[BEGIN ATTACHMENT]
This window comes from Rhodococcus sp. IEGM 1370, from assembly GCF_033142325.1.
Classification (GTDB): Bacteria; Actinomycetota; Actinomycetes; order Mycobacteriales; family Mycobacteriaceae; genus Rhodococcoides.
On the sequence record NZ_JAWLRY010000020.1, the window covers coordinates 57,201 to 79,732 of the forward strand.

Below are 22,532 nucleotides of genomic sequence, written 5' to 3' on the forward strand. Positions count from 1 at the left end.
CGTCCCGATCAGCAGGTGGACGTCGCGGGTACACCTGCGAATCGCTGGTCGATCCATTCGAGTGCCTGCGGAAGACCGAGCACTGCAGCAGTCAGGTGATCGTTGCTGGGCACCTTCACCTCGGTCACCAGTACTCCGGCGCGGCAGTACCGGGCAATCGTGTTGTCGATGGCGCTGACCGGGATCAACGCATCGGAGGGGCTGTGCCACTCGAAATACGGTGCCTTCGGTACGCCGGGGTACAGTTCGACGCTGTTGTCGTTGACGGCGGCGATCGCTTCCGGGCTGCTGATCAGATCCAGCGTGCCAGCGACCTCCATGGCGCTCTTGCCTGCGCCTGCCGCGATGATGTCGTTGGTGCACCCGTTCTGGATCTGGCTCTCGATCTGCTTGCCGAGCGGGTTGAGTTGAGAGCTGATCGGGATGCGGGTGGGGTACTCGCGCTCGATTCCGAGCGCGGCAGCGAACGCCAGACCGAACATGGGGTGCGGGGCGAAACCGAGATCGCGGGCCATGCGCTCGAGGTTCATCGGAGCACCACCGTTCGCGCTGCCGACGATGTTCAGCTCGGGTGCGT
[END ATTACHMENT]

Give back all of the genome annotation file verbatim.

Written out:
This window comes from Rhodococcus sp. IEGM 1370, from assembly GCF_033142325.1.
Classification (GTDB): Bacteria; Actinomycetota; Actinomycetes; order Mycobacteriales; family Mycobacteriaceae; genus Rhodococcoides.
On the sequence record NZ_JAWLRY010000020.1, the window covers coordinates 57,201 to 79,732 of the forward strand.

Below are 22,532 nucleotides of genomic sequence, written 5' to 3' on the forward strand. Positions count from 1 at the left end.
CGTCCCGATCAGCAGGTGGACGTCGCGGGTACACCTGCGAATCGCTGGTCGATCCATTCGAGTGCCTGCGGAAGACCGAGCACTGCAGCAGTCAGGTGATCGTTGCTGGGCACCTTCACCTCGGTCACCAGTACTCCGGCGCGGCAGTACCGGGCAATCGTGTTGTCGATGGCGCTGACCGGGATCAACGCATCGGAGGGGCTGTGCCACTCGAAATACGGTGCCTTCGGTACGCCGGGGTACAGTTCGACGCTGTTGTCGTTGACGGCGGCGATCGCTTCCGGGCTGCTGATCAGATCCAGCGTGCCAGCGACCTCCATGGCGCTCTTGCCTGCGCCTGCCGCGATGATGTCGTTGGTGCACCCGTTCTGGATCTGGCTCTCGATCTGCTTGCCGAGCGGGTTGAGTTGAGAGCTGATCGGGATGCGGGTGGGGTACTCGCGCTCGATTCCGAGCGCGGCAGCGAACGCCAGACCGAACATGGGGTGCGGGGCGAAACCGAGATCGCGGGCCATGCGCTCGAGGTTCATCGGAGCACCACCGTTCGCGCTGCCGACGATGTTCAGCTCGGGTGCGT